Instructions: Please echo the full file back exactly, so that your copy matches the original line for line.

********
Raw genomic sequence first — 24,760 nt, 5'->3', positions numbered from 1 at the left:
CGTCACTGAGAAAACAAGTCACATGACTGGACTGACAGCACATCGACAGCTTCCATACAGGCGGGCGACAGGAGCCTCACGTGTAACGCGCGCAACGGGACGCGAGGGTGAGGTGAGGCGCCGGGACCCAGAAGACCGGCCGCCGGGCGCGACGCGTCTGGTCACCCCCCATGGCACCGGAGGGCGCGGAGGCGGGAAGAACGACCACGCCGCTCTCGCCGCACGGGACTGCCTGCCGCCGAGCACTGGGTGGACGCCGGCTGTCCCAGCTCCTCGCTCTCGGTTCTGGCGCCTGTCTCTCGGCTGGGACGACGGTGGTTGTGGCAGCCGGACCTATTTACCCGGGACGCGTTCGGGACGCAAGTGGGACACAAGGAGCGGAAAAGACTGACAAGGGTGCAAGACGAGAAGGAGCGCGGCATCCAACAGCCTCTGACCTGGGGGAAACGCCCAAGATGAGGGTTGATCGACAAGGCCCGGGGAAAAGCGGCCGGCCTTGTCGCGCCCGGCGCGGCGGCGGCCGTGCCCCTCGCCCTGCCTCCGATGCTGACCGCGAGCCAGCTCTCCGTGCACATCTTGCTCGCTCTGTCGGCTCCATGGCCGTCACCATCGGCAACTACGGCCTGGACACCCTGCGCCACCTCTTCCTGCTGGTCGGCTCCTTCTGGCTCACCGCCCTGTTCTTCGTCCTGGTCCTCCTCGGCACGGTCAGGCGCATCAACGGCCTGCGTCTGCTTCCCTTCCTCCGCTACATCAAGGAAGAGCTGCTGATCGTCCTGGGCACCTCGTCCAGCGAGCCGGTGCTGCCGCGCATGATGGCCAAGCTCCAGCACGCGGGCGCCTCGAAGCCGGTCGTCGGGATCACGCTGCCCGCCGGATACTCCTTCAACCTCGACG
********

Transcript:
Raw genomic sequence first — 24,760 nt, 5'->3', positions numbered from 1 at the left:
CGTCACTGAGAAAACAAGTCACATGACTGGACTGACAGCACATCGACAGCTTCCATACAGGCGGGCGACAGGAGCCTCACGTGTAACGCGCGCAACGGGACGCGAGGGTGAGGTGAGGCGCCGGGACCCAGAAGACCGGCCGCCGGGCGCGACGCGTCTGGTCACCCCCCATGGCACCGGAGGGCGCGGAGGCGGGAAGAACGACCACGCCGCTCTCGCCGCACGGGACTGCCTGCCGCCGAGCACTGGGTGGACGCCGGCTGTCCCAGCTCCTCGCTCTCGGTTCTGGCGCCTGTCTCTCGGCTGGGACGACGGTGGTTGTGGCAGCCGGACCTATTTACCCGGGACGCGTTCGGGACGCAAGTGGGACACAAGGAGCGGAAAAGACTGACAAGGGTGCAAGACGAGAAGGAGCGCGGCATCCAACAGCCTCTGACCTGGGGGAAACGCCCAAGATGAGGGTTGATCGACAAGGCCCGGGGAAAAGCGGCCGGCCTTGTCGCGCCCGGCGCGGCGGCGGCCGTGCCCCTCGCCCTGCCTCCGATGCTGACCGCGAGCCAGCTCTCCGTGCACATCTTGCTCGCTCTGTCGGCTCCATGGCCGTCACCATCGGCAACTACGGCCTGGACACCCTGCGCCACCTCTTCCTGCTGGTCGGCTCCTTCTGGCTCACCGCCCTGTTCTTCGTCCTGGTCCTCCTCGGCACGGTCAGGCGCATCAACGGCCTGCGTCTGCTTCCCTTCCTCCGCTACATCAAGGAAGAGCTGCTGATCGTCCTGGGCACCTCGTCCAGCGAGCCGGTGCTGCCGCGCATGATGGCCAAGCTCCAGCACGCGGGCGCCTCGAAGCCGGTCGTCGGGATCACGCTGCCCGCCGGATACTCCTTCAACCTCGACG